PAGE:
The Pantech Crux looks good, but the flashy exterior is the best thing about the decidedly mid-range feature phone.
The Crux is a slender 4.3-by-2.3-by-0.5 inches, making it plenty slim to slide into your pocket. One of the main features is its subtle sliding panel, which locks the touch screen if you open it about a quarter of an inch. When you slide it back up, the display unlocks.
But this major selling point is rather pointless. If you leave it sitting on a table, it locks itself anyway. Just use a traditional software-based screen lock, which is more convenient than opening the phone.
Meanwhile, the 3-inch screen uses haptic feedback, which doesn't require as much pressure as a resistive display, but you can't adjust sensitivity. That's a problem because sometimes apps don't launch on first touch, which makes the phone feel sluggish. Compounding matters, the touch display isn't very accurate, so make sure you're clicking on the right app to begin with.
Still the 240-by-400 pixel resolution is clear, but the small screen size means the on-screen keyboard is cramped. In portrait mode, there's a number pad; turn it sideways and you get the keyboard. Unfortunately, the same sensitivity problem appears when typing. The keyboard is much too sensitive, so the slightest brush-up types a letter. If you text too fast, you'll be fixing mistakes. In addition, often, a slight lag will delay the text and make jumble words. Fortunately, there's automatic word completion, but it's a minor consolation to a major flaw.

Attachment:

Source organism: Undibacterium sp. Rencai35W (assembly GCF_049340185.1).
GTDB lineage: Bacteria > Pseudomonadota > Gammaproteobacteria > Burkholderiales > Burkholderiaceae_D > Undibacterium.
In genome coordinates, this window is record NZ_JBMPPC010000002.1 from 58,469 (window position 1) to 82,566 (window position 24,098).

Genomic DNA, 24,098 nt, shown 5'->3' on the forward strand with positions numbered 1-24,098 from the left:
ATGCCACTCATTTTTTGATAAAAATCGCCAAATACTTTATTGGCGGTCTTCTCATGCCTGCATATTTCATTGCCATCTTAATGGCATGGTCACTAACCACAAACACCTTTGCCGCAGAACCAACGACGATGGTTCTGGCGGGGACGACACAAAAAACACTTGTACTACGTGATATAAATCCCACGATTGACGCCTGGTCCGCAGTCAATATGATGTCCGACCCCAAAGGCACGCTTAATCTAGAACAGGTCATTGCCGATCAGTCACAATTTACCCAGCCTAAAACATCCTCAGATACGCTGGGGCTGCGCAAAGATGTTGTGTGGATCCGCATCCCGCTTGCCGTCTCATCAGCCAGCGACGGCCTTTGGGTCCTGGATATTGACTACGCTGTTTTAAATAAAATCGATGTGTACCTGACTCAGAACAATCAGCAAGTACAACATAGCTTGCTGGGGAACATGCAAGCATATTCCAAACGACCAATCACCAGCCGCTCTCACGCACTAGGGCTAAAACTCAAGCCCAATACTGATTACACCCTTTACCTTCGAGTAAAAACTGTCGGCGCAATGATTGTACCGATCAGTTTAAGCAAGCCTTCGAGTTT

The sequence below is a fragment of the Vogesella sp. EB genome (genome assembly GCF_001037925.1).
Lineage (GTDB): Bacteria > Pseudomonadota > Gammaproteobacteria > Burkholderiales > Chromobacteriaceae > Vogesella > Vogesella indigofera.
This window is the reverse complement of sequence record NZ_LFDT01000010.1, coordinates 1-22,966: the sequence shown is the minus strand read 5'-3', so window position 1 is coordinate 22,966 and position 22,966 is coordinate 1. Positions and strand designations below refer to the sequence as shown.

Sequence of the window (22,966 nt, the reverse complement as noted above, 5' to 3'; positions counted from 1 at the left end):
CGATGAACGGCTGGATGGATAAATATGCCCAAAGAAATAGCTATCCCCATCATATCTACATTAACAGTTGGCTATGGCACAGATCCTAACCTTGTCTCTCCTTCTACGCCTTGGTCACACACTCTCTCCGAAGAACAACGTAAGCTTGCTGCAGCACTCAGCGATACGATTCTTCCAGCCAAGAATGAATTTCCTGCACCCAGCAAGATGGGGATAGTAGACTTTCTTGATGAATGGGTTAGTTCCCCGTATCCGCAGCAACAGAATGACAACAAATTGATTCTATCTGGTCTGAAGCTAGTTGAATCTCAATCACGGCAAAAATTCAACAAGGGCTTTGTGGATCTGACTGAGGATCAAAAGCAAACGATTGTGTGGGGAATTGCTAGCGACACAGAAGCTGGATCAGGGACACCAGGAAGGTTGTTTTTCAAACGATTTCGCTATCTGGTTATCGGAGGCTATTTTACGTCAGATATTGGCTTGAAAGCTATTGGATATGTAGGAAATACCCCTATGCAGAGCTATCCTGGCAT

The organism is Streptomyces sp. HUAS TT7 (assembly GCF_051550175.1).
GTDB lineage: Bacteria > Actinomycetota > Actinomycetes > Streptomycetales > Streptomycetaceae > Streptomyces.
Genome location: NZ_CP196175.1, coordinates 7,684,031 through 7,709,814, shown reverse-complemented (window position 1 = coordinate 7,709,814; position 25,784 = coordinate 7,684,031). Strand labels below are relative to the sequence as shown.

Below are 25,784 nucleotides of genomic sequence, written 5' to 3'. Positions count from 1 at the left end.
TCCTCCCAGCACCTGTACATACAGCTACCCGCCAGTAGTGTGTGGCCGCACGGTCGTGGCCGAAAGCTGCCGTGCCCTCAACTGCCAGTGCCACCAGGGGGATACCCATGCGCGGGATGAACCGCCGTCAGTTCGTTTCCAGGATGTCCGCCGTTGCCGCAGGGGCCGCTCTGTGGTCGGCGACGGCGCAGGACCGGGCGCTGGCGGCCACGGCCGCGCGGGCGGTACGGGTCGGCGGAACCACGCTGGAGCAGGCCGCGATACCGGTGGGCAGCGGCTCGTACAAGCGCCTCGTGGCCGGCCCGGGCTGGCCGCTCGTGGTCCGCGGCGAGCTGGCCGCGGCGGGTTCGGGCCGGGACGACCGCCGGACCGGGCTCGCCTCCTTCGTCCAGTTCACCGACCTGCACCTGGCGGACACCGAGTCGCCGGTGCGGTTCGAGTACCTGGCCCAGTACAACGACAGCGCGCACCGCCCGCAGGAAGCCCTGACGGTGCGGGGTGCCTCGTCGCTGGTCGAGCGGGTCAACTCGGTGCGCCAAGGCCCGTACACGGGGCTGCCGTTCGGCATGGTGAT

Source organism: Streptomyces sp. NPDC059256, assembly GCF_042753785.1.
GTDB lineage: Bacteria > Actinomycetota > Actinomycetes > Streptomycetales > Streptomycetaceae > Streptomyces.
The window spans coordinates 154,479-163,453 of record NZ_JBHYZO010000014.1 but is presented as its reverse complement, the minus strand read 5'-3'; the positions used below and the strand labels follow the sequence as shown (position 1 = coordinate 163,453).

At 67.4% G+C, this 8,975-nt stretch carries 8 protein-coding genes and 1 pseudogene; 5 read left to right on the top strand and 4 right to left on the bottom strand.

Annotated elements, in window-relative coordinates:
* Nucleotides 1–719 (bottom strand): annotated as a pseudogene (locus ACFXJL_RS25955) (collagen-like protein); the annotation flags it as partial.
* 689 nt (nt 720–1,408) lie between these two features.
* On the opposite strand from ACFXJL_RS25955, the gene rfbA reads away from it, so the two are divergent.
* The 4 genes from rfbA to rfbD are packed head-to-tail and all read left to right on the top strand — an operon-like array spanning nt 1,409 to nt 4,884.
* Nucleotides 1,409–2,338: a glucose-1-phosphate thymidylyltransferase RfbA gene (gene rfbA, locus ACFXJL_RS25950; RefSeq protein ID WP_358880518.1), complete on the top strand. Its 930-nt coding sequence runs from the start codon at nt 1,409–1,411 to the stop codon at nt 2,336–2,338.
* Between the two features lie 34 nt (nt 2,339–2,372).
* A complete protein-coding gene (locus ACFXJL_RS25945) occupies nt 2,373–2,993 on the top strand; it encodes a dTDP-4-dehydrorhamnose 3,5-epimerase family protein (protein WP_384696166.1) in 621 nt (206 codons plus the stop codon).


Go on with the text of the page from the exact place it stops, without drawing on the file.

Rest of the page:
The Crux has three different home screens -- social networking, main menu and favorite media files. The social networking screen has two layers -- one for Google apps such as Gmail, a news feed, YouTube and Google Talk, and another for Verizon's Social beat, which houses Twitter, Facebook and MySpace all in one interface. You can't remove or add apps from this layer, but you can customize the favorite media screen.
It also has a good music player. If you tilt it sideways, it cues up a jukebox view of album covers, much like an iPhone, which is pretty cool, and it also syncs with Rhapsody and streams VCast videos -- all good features for a low-end feature phone.
Rounding out the list, the 3-megapixel camera takes decent photos in well-lit areas, but it doesn't have flash or auto-focus, so it's only good for the quick shot. Video quality is awful. At 640-by-480 pixels and just 12 frames per second, you're looking at grainy clips that aren't useable for much of anything.
The Crux does have some decent multimedia options, and a worthy 1-gigabyte microSD card included, so load up those songs, videos and photos.
Overall, the touch screen will frustrate you, especially if you do a lot of texting. There's also too many screens to navigate and the camera is subpar. But the Crux is an entry-level device and a step up over touch-less feature phones -- but really, only about a half-step up. They say you get what you pay for, and in this case, the lower price will buy you a mediocre, yet flawed, phone you'll replace before your contract is up. ♦
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